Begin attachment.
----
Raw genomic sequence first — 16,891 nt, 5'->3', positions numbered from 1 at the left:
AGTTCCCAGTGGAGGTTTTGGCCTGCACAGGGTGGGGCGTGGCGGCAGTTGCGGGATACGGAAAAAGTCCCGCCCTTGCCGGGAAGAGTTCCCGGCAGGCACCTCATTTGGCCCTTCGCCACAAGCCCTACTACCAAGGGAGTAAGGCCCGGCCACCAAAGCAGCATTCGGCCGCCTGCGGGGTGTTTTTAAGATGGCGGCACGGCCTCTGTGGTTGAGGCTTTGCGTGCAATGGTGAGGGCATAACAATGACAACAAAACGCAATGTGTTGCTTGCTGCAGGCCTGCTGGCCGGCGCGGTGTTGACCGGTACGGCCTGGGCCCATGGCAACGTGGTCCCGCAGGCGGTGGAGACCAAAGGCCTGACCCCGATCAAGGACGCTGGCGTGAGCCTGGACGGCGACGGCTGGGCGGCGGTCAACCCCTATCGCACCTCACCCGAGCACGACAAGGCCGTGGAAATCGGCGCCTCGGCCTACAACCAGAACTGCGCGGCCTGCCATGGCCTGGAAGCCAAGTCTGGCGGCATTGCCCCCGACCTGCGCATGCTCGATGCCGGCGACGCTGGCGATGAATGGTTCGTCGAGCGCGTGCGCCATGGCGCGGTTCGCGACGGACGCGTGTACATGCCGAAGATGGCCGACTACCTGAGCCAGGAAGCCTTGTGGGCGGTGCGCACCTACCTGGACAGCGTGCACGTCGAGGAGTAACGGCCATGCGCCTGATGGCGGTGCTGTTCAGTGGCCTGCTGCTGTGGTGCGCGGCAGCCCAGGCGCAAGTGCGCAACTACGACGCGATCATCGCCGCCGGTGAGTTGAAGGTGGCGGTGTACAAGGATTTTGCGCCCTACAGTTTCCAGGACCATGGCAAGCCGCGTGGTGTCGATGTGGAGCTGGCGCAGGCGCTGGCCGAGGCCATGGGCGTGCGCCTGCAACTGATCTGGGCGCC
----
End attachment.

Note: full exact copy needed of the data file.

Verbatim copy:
Raw genomic sequence first — 16,891 nt, 5'->3', positions numbered from 1 at the left:
AGTTCCCAGTGGAGGTTTTGGCCTGCACAGGGTGGGGCGTGGCGGCAGTTGCGGGATACGGAAAAAGTCCCGCCCTTGCCGGGAAGAGTTCCCGGCAGGCACCTCATTTGGCCCTTCGCCACAAGCCCTACTACCAAGGGAGTAAGGCCCGGCCACCAAAGCAGCATTCGGCCGCCTGCGGGGTGTTTTTAAGATGGCGGCACGGCCTCTGTGGTTGAGGCTTTGCGTGCAATGGTGAGGGCATAACAATGACAACAAAACGCAATGTGTTGCTTGCTGCAGGCCTGCTGGCCGGCGCGGTGTTGACCGGTACGGCCTGGGCCCATGGCAACGTGGTCCCGCAGGCGGTGGAGACCAAAGGCCTGACCCCGATCAAGGACGCTGGCGTGAGCCTGGACGGCGACGGCTGGGCGGCGGTCAACCCCTATCGCACCTCACCCGAGCACGACAAGGCCGTGGAAATCGGCGCCTCGGCCTACAACCAGAACTGCGCGGCCTGCCATGGCCTGGAAGCCAAGTCTGGCGGCATTGCCCCCGACCTGCGCATGCTCGATGCCGGCGACGCTGGCGATGAATGGTTCGTCGAGCGCGTGCGCCATGGCGCGGTTCGCGACGGACGCGTGTACATGCCGAAGATGGCCGACTACCTGAGCCAGGAAGCCTTGTGGGCGGTGCGCACCTACCTGGACAGCGTGCACGTCGAGGAGTAACGGCCATGCGCCTGATGGCGGTGCTGTTCAGTGGCCTGCTGCTGTGGTGCGCGGCAGCCCAGGCGCAAGTGCGCAACTACGACGCGATCATCGCCGCCGGTGAGTTGAAGGTGGCGGTGTACAAGGATTTTGCGCCCTACAGTTTCCAGGACCATGGCAAGCCGCGTGGTGTCGATGTGGAGCTGGCGCAGGCGCTGGCCGAGGCCATGGGCGTGCGCCTGCAACTGATCTGGGCGCC